Sports drinks provide the body with fluid, carbohydrates, and electrolytes.
First, let’s make sure we are thinking about the same types of drinks when we use the term "sports drinks". By sports drinks, I’m referring to Gatorade, Accelerade, Powerade, Propel, and the like.
When you are in the grocery store and see the labels on some sports drinks you may be confused into thinking it’s something you would benefit from consuming. The variety of health benefits claimed can include such things as improved health and more energy.
When sports drinks we initially created, the whole point was to provide athletes the replacement fluid, electrolytes, and macronutrients (ie carbohydrates) they need to perform long term bouts of exercise optimally.
So think about that"¦.do you perform long duration exercise where you want to replace carbohydrates burned? If you are like the average American or individual fighting heart disease, your goal is to lose weight. Replacing the calories you burn is not part of the ideal plan to achieve your goals.
In most cases, water is going to be enough for you to replace lost fluid during activity and keep core body temperature to an appropriate level.
Now, for workouts lasting more than 60 minutes, sports drinks do contain some nutrients that can be of value.
I’m going to include carbohydrates in this list, so we can differentiate for athletes versus you. When working out, your muscles utilize glycogen. Muscle glycogen levels are limited and become depleted. How quickly levels are depleted depend on exercise intensity and duration. Many sports drinks contain 10 to 20 grams (40 to 80 calories) of carbohydrates per 8 ounce serving. This is a 6 to 8% carbohydrate concentration. Due to high fluid losses during high intensity/duration activities you do not want the carbohydrate concentration to exceed 8% which can delay gastric emptying and lead to gastrointestinal issues.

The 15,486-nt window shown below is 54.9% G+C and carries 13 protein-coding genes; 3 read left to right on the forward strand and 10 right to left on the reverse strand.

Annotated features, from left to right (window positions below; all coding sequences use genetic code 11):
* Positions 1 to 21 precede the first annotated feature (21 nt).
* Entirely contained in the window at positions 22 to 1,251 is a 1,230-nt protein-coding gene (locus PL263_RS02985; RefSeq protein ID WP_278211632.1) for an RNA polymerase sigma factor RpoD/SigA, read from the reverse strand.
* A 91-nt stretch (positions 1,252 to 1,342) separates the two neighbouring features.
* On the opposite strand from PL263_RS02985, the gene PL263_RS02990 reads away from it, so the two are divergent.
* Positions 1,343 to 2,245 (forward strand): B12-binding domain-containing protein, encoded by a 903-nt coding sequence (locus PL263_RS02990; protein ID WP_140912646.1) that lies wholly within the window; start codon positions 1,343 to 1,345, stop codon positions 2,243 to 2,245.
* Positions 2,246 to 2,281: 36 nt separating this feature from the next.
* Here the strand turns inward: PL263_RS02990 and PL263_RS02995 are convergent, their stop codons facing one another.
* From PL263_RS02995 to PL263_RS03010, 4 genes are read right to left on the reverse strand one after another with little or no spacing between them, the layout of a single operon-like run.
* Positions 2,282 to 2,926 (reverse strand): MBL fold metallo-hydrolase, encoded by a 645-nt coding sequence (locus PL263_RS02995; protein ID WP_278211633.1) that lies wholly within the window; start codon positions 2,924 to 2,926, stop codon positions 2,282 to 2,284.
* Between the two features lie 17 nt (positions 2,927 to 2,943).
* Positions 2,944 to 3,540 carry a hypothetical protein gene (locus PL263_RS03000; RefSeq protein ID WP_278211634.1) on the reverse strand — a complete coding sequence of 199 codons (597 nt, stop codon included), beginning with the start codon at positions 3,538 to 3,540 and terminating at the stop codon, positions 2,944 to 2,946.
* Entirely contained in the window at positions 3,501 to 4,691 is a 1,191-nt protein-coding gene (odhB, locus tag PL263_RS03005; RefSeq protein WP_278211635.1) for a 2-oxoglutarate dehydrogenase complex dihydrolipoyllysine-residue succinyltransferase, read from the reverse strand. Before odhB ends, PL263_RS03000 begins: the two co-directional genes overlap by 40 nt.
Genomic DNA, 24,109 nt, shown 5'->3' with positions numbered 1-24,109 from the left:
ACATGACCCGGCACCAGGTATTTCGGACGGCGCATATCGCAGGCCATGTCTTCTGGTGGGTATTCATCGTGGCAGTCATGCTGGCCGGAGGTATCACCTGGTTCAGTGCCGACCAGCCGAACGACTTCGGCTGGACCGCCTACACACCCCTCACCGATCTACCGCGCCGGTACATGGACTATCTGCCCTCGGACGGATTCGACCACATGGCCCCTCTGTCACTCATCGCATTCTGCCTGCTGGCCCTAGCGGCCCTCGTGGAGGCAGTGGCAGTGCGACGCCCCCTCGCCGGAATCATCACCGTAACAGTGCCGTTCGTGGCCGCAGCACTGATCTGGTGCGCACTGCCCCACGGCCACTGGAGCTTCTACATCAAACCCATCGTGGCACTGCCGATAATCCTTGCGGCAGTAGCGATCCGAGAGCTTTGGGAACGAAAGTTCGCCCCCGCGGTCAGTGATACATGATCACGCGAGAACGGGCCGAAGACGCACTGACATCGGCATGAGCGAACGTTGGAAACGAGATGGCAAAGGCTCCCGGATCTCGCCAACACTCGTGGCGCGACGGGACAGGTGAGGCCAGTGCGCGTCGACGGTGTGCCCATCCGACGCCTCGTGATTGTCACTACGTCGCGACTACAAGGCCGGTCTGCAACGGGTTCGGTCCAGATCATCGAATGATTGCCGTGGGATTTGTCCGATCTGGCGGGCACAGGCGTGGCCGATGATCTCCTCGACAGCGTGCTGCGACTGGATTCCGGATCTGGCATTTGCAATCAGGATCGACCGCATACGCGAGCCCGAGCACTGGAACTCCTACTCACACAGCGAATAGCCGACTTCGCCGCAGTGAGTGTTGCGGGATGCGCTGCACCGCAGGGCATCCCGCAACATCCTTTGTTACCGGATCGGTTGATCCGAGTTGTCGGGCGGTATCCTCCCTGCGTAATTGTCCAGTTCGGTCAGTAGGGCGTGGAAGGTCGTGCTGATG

As an FYI, soft drinks and energy drinks typically contain carbohydrate concentrations above 10%.
As I mentioned above, your goal is not necessarily to replace carbohydrates burned via the carbohydrates in sports drinks. However, there are now low calorie sports drinks on the market that also provide some of the below nutrients which may be beneficial to you.
Sodium is an electrolyte and the one we tend to focus on most in regards to exercise since it is lost through sweating. It’s worth noting that everyone does not sweat at the same rate, which means everyone does not lose the same "volume" of electrolytes during the same intensity and duration activity. If sodium losses are too great due to perspiration or if water intake is so high that sodium levels are diluted, hyponatremia is a concern. Some symptoms of hyponatremia include nausea, vomiting, headache, muscle weakness, and fatigue.
If you select a sports drink, one containing 20 to 30 mmol/L of sodium is desirable to replenish electrolytes. Other electrolytes sports drinks may contain include potassium, calcium, and magnesium. (As an FYI, these are three key minerals when it comes to lowering blood pressure levels.)
Some sports drinks have added B vitamins due to their role in energy metabolism. The benefit of this addition is debatable.
Mostlikely, no. If you are not a performance athlete, sports drinks are will provide unnecessary calories/carbohydrates and you’d be better off with water to replenish fluid losses. However, there are always exceptions. It is summer and temperatures can be high. If you are outside for long durations performing manual labor, you may need the replacement electrolytes and even carbohydrates contained in a sports drink. In these cases a sports drink is going to be a better option than a soft drink to stay hydrated and promote optimal health.
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